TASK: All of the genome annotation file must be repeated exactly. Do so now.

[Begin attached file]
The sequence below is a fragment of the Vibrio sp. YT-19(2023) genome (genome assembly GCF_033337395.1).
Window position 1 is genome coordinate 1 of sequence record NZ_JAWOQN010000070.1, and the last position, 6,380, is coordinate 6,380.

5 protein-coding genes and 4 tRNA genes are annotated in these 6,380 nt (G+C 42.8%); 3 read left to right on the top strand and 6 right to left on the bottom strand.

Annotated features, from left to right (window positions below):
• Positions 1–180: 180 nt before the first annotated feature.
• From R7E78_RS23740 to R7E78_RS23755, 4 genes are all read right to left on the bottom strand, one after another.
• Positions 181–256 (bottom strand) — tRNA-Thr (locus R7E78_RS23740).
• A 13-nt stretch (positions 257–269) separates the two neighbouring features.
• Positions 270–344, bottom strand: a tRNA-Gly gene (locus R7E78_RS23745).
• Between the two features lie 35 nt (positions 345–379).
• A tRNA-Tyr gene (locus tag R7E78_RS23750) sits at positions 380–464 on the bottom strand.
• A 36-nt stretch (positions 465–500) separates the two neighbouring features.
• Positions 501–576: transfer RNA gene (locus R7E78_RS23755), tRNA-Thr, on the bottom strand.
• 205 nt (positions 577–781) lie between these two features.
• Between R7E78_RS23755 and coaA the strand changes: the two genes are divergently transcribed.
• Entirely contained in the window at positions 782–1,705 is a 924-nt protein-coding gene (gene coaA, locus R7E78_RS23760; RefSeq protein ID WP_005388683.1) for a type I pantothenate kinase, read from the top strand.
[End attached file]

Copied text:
The sequence below is a fragment of the Vibrio sp. YT-19(2023) genome (genome assembly GCF_033337395.1).
Window position 1 is genome coordinate 1 of sequence record NZ_JAWOQN010000070.1, and the last position, 6,380, is coordinate 6,380.

5 protein-coding genes and 4 tRNA genes are annotated in these 6,380 nt (G+C 42.8%); 3 read left to right on the top strand and 6 right to left on the bottom strand.

Annotated features, from left to right (window positions below):
• Positions 1–180: 180 nt before the first annotated feature.
• From R7E78_RS23740 to R7E78_RS23755, 4 genes are all read right to left on the bottom strand, one after another.
• Positions 181–256 (bottom strand) — tRNA-Thr (locus R7E78_RS23740).
• A 13-nt stretch (positions 257–269) separates the two neighbouring features.
• Positions 270–344, bottom strand: a tRNA-Gly gene (locus R7E78_RS23745).
• Between the two features lie 35 nt (positions 345–379).
• A tRNA-Tyr gene (locus tag R7E78_RS23750) sits at positions 380–464 on the bottom strand.
• A 36-nt stretch (positions 465–500) separates the two neighbouring features.
• Positions 501–576: transfer RNA gene (locus R7E78_RS23755), tRNA-Thr, on the bottom strand.
• 205 nt (positions 577–781) lie between these two features.
• Between R7E78_RS23755 and coaA the strand changes: the two genes are divergently transcribed.
• Entirely contained in the window at positions 782–1,705 is a 924-nt protein-coding gene (gene coaA, locus R7E78_RS23760; RefSeq protein ID WP_005388683.1) for a type I pantothenate kinase, read from the top strand.